Before the circuit construction, two major tests including cell growth characterization in various scales and transcription-response sensitivity of target pathways were implemented to determine the operational time range for temperature alteration and pathway control strategy, respectively, with the “Begin with the end in mind” rational design (Supplementary Figs. 14 and 15). Notably, two heterogenous pathways, including phaA-phaB encoding β-ketothiolase (PhaA) and NADH-dependent acetoacetyl-CoA reductase (PhaB)36, and orfZ-sucD-4hbd encoding CoA transferase (OrfZ), succinate semi-aldehyde dehydrogenase (SucD), and 4-hydroxybutyrate dehydrogenase (4HBD)45, involved in the synthesis of 3HB-CoA and 4HB-CoA, the polymerization precursors for PHB-b-P4HB mediated by PHA synthase encoded by phaC, were constructed in the start host E. coli JM109SGL independently under the control of tac promoter. These constructs allow us to study their transcriptional levels for both PHB and P4HB synthesis induced by the same dosage of IPTG (Fig. 5b). Remarkably, the constitutive co-expression of PHB synthesis cluster from Cupriavidus necator (namely Ralstonia eutropha H16) was employed to reduce the toxicity of 4HB-CoA synthesis pathway for normal cell growth46. Results showed that the 4HB-CoA synthesis pathway exhibited lower expression-level limit with saturated activity in 4HB-CoA synthesis in the presence of 2 mg L−1 IPTG compared to the one of 3HB-CoA synthesis (Fig. 5b and Supplementary Fig. 15c, d).

Based on these pre-debugging knowledge, the control strategy for PHB-b-P4HB synthesis was developed using constructs 169+170 carrying 4HB-CoA synthesis cluster controlled by PPhlF with tight-control leakage (activated at 30 °C) and 3HB-CoA synthesis cluster controlled by temperature-sensing panel with acceptable leakage (activated at 37 °C), while the phaC gene was constitutively expressed using porin promoter for continuous polymerization activity (Fig. 5a and Supplementary Fig. 16a). In addition, two degradation tags, LVA and AAV, were added to the C-terminal of PhaA and PhaB, respectively, to reduce the leakage under PR promoter. Subsequently, a pre-culture test was conducted in 1-L quadruple fermentors (Infors, Switzerland) by alternating temperature from 30 to 37 °C at 9, 12, 15, and 18 h, respectively, during 32 h of cultivation to identify the optimal time moment for PHB-b-P4HB synthesis (Supplementary Fig. 16b, c).

Generally, a diblock copolymer should have a D-value greater than 10 calculated from C13 NMR spectrum. Meanwhile, two characteristic peaks of melting points (Tm) resulted from the diblock regions can be detected by differential scanning calorimetry (DSC) profiling47. Interestingly, prolonging the cultural time at 30 °C could significantly increase the 4HB molar fraction and D-value of PHB-b-P4HB block copolymer but with noticeable decline of cell mass and product titer because of the long-term activation of toxic 4HB-CoA synthesis pathway (Supplementary Figs. 16 and 17). Among these four fed-batch fermentations, the temperature alteration time at 18 h from 30 to 37 °C displayed dominant diblock features, having a D-value over 23 (Supplementary Fig. 17d), and two distinguished Tm peaks in DSC profiling, which represented the typical melting points (Tm) of homopolymer of PHB and P4HB in the diblock copolymer (Supplementary Fig. 18).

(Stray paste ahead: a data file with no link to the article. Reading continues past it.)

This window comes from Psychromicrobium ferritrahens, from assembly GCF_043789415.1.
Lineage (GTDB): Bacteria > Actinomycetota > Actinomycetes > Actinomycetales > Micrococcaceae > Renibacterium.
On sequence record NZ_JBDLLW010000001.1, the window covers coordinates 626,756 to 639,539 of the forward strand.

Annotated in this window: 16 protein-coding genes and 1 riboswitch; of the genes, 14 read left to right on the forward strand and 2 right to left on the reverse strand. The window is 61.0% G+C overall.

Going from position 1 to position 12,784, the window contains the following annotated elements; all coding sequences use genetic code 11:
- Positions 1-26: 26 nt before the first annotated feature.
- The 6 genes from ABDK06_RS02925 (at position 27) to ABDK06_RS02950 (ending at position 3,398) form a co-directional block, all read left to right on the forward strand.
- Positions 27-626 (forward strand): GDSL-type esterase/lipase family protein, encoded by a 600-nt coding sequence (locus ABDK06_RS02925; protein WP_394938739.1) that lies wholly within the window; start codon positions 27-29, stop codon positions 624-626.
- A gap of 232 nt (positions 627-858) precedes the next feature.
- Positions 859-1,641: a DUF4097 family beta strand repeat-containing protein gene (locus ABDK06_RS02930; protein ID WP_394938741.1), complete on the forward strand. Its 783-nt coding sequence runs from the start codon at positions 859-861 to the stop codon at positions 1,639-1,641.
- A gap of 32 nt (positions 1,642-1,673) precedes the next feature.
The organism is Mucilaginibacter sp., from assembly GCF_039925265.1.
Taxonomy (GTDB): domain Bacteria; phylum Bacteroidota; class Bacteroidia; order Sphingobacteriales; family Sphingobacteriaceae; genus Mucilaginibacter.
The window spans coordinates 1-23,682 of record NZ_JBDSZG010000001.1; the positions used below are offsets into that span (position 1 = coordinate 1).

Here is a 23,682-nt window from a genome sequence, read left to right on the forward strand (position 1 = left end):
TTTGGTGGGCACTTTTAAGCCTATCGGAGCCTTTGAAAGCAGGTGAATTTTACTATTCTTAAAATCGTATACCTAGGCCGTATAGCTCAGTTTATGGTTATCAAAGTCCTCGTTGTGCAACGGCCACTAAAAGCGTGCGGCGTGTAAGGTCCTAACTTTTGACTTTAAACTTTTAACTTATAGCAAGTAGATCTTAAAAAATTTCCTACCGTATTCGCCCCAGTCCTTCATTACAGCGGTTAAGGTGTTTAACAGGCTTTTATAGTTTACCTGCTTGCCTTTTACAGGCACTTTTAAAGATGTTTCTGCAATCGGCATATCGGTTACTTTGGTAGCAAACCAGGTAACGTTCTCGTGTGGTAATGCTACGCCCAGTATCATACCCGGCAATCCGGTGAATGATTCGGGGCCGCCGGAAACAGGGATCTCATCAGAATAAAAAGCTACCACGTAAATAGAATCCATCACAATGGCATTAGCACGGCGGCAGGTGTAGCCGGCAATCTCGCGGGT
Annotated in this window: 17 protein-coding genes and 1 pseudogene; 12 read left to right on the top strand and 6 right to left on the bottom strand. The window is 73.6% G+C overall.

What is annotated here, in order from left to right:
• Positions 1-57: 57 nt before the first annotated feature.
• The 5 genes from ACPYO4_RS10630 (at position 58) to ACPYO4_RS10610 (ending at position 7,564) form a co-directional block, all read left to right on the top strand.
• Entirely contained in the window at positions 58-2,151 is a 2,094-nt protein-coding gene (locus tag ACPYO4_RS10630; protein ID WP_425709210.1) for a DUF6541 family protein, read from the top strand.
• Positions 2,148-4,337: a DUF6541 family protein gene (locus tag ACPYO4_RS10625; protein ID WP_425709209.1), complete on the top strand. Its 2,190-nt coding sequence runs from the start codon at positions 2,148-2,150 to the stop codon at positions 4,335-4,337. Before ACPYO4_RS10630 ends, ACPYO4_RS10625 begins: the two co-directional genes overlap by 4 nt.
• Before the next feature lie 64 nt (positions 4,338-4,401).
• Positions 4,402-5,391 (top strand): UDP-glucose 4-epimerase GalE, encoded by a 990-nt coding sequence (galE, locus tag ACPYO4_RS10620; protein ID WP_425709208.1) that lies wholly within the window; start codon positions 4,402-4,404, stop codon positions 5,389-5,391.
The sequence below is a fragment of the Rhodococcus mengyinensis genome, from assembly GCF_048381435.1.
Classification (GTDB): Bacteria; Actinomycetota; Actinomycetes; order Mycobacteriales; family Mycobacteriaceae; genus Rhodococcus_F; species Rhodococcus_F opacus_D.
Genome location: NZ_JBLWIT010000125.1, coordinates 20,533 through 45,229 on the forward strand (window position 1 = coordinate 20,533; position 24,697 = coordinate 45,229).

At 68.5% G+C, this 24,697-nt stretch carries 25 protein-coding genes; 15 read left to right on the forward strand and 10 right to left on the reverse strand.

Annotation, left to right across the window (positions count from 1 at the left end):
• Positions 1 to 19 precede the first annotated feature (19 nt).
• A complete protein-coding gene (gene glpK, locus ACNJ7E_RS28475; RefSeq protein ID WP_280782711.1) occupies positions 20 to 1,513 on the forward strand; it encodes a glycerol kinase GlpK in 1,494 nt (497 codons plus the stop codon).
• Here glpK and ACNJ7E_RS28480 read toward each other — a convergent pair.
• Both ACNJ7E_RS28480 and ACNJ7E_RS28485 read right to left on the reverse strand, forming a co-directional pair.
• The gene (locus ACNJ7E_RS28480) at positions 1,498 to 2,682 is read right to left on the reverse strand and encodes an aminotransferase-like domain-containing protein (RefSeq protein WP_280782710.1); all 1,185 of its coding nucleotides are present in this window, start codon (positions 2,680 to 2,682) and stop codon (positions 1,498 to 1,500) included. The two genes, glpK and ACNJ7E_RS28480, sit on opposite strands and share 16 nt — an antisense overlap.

Subsequently, three independent trials of fed-batch cultivations were conducted in a 7-L bioreactor (Thermal, USA) to obtain significant amount of PHB-b-P4HB containing 69.7% (Batch-I), 64.5% (Batch-II), and 50.9% (Batch-III) molar fraction of P4HB with D-values larger or close to 10 (Fig. 5c, d and Supplementary Fig. 19). Based on the time course recording of PHB and P4HB contents, the switching performance of ON- and OFF-control of PHB and P4HB synthesis were tightly and smoothly manipulated by changing temperatures from 30 to 37 °C at 18 h of growth (dash line) with undetected leakage of PHB accumulation (green dots) before 18 h, and effective termination of P4HB synthesis (orange dots) after 18 h compared to the gradually climbing of cell dry weight and PHB-b-P4HB titer (Fig. 5c).

DSC profiling of three-batch PHB-b-P4HB (dash line) also showed two characteristic Tm peaks compared to PHB (solid line in yellow) and P4HB (solid line in black) (Fig. 5e), of which PHB-b-P4HB from Batch-I exhibited the best performance with dominant Tm peaks and D-value close to 24 (Fig. 5d). Interestingly, by leveraging the leakage nature of temperature-sensing panel and ultra-sensitivity of 4HB-CoA synthesis cluster expression, further attempts of exchanging the control panels of 3HB-CoA and 4HB-CoA synthesis pathways (constructs 149+150) resulted in synthesis of random copolymers P(3HB-co-4HB) with increased 4HB molar fraction from 30 to 89% when maintaining the culture temperature at 30, 31, and 32 °C in a 7-L bioreactor throughout the 32-h fermentation bioprocess (Supplementary Fig. 20). In contrast to the PHB-b-P4HB fermentation process, the synergetic accumulation pattern of PHB and P4HB represents the simultaneous polymerization of 3HB and 4HB monomers involved in random P(3HB-co-4HB) synthesis, leading to D-values close to 1 (Supplementary Fig. 21), and single or undetected Tm peaks in DSC profiling (Supplementary Fig. 22). Otherwise, the mechanical properties of PHB-b-69.7% P4HB (Batch-I in Fig. 5c) displayed remarkable improvements of Young’s modulus (23-fold) and tensile strength (2.3-fold) compared to the copolymer formed with a similar 4HB molar fraction of P(3HB-co-64%4HB) (batch at 31 °C in Supplementary Fig. 20b) (Supplementary Table 3).